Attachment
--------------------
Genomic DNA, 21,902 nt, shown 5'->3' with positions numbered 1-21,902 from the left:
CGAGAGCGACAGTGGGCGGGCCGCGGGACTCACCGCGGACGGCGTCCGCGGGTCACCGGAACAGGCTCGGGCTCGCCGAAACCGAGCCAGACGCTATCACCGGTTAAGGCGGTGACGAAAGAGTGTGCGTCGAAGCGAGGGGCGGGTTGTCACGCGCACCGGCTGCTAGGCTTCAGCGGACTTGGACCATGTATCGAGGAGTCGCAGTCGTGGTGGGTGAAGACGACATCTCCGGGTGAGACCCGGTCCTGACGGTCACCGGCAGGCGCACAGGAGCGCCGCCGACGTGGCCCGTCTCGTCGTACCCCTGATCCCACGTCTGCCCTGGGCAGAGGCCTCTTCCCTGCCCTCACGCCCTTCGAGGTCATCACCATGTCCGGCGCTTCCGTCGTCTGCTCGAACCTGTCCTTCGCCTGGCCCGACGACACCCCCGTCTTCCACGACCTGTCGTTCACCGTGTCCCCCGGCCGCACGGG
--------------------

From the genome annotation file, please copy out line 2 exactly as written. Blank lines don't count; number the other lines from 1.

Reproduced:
CGAGAGCGACAGTGGGCGGGCCGCGGGACTCACCGCGGACGGCGTCCGCGGGTCACCGGAACAGGCTCGGGCTCGCCGAAACCGAGCCAGACGCTATCACCGGTTAAGGCGGTGACGAAAGAGTGTGCGTCGAAGCGAGGGGCGGGTTGTCACGCGCACCGGCTGCTAGGCTTCAGCGGACTTGGACCATGTATCGAGGAGTCGCAGTCGTGGTGGGTGAAGACGACATCTCCGGGTGAGACCCGGTCCTGACGGTCACCGGCAGGCGCACAGGAGCGCCGCCGACGTGGCCCGTCTCGTCGTACCCCTGATCCCACGTCTGCCCTGGGCAGAGGCCTCTTCCCTGCCCTCACGCCCTTCGAGGTCATCACCATGTCCGGCGCTTCCGTCGTCTGCTCGAACCTGTCCTTCGCCTGGCCCGACGACACCCCCGTCTTCCACGACCTGTCGTTCACCGTGTCCCCCGGCCGCACGGG